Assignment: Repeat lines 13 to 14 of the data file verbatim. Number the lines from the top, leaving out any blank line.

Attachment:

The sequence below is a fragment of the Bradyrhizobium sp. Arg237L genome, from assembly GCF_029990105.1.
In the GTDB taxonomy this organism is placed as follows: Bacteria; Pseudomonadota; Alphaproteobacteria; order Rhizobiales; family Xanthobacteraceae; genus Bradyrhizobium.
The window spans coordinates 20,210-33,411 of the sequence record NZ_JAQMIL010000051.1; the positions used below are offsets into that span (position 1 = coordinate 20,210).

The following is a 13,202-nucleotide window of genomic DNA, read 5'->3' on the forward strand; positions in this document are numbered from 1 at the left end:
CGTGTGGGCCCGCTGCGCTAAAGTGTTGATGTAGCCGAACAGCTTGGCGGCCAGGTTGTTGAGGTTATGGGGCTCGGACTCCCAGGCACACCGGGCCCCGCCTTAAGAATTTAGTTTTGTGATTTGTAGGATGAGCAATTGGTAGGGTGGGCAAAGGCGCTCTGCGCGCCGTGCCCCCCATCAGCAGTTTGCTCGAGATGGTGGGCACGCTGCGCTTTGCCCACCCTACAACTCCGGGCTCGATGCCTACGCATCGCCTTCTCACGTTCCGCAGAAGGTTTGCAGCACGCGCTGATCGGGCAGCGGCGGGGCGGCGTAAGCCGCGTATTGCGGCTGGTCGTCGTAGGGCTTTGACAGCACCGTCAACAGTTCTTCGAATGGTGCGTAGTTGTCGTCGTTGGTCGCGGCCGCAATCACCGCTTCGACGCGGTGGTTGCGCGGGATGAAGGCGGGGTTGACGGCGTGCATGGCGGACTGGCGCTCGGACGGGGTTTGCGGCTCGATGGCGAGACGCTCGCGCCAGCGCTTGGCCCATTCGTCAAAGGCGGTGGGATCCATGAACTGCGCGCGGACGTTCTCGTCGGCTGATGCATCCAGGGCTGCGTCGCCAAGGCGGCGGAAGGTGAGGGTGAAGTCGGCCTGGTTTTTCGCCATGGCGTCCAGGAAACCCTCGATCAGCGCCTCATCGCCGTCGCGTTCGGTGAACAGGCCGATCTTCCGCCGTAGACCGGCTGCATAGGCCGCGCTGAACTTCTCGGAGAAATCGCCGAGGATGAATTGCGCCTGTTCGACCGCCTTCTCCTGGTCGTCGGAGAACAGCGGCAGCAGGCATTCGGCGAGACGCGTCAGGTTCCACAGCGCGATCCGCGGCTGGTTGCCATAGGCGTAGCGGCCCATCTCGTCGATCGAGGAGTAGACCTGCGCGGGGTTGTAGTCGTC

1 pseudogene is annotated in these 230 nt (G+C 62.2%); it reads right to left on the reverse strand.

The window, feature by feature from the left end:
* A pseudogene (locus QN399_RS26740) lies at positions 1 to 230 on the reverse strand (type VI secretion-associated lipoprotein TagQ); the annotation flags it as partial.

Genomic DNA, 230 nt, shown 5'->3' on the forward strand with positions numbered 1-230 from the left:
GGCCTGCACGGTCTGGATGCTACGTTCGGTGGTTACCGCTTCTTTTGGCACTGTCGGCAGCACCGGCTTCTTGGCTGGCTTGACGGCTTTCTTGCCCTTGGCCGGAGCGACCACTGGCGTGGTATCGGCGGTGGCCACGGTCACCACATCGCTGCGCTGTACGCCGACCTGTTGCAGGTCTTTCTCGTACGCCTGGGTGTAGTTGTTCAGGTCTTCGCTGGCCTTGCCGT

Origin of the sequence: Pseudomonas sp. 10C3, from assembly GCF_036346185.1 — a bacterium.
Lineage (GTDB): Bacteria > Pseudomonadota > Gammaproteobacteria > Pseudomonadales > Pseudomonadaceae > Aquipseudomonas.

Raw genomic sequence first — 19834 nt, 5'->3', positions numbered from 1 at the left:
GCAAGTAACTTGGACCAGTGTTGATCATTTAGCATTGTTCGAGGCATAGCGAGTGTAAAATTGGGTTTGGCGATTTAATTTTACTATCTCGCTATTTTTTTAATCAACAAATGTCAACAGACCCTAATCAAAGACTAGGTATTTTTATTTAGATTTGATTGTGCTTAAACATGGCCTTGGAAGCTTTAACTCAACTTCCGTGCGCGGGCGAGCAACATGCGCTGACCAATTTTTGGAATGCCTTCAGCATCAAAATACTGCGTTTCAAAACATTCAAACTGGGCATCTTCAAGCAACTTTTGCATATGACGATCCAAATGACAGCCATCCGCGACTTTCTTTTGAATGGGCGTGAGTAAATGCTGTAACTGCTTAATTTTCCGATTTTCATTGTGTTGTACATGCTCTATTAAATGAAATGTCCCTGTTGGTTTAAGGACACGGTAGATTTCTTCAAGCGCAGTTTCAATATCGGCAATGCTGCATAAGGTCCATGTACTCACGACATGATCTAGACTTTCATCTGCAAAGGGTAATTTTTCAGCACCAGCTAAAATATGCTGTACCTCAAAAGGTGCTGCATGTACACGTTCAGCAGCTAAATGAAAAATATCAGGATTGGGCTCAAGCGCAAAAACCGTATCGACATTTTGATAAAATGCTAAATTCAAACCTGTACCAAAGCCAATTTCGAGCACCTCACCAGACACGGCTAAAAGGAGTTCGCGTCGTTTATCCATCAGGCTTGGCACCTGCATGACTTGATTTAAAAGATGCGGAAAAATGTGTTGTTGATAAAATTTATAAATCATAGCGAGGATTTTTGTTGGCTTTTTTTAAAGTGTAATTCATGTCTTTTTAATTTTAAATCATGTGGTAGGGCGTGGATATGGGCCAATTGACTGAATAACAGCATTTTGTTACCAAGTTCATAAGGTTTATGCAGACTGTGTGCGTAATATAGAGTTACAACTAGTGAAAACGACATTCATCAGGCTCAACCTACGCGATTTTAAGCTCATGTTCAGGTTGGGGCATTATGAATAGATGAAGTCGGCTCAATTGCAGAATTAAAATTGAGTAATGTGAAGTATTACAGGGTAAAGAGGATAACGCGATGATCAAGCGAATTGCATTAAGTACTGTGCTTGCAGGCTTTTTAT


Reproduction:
Raw genomic sequence first — 19834 nt, 5'->3', positions numbered from 1 at the left:
GCAAGTAACTTGGACCAGTGTTGATCATTTAGCATTGTTCGAGGCATAGCGAGTGTAAAATTGGGTTTGGCGATTTAATTTTACTATCTCGCTATTTTTTTAATCAACAAATGTCAACAGACCCTAATCAAAGACTAGGTATTTTTATTTAGATTTGATTGTGCTTAAACATGGCCTTGGAAGCTTTAACTCAACTTCCGTGCGCGGGCGAGCAACATGCGCTGACCAATTTTTGGAATGCCTTCAGCATCAAAATACTGCGTTTCAAAACATTCAAACTGGGCATCTTCAAGCAACTTTTGCATATGACGATCCAAATGACAGCCATCCGCGACTTTCTTTTGAATGGGCGTGAGTAAATGCTGTAACTGCTTAATTTTCCGATTTTCATTGTGTTGTACATGCTCTATTAAATGAAATGTCCCTGTTGGTTTAAGGACACGGTAGATTTCTTCAAGCGCAGTTTCAATATCGGCAATGCTGCATAAGGTCCATGTACTCACGACATGATCTAGACTTTCATCTGCAAAGGGTAATTTTTCAGCACCAGCTAAAATATGCTGTACCTCAAAAGGTGCTGCATGTACACGTTCAGCAGCTAAATGAAAAATATCAGGATTGGGCTCAAGCGCAAAAACCGTATCGACATTTTGATAAAATGCTAAATTCAAACCTGTACCAAAGCCAATTTCGAGCACCTCACCAGACACGGCTAAAAGGAGTTCGCGTCGTTTATCCATCAGGCTTGGCACCTGCATGACTTGATTTAAAAGATGCGGAAAAATGTGTTGTTGATAAAATTTATAAATCATAGCGAGGATTTTTGTTGGCTTTTTTTAAAGTGTAATTCATGTCTTTTTAATTTTAAATCATGTGGTAGGGCGTGGATATGGGCCAATTGACTGAATAACAGCATTTTGTTACCAAGTTCATAAGGTTTATGCAGACTGTGTGCGTAATATAGAGTTACAACTAGTGAAAACGACATTCATCAGGCTCAACCTACGCGATTTTAAGCTCATGTTCAGGTTGGGGCATTATGAATAGATGAAGTCGGCTCAATTGCAGAATTAAAATTGAGTAATGTGAAGTATTACAGGGTAAAGAGGATAACGCGATGATCAAGCGAATTGCATTAAGTACTGTGCTTGCAGGCTTTTTAT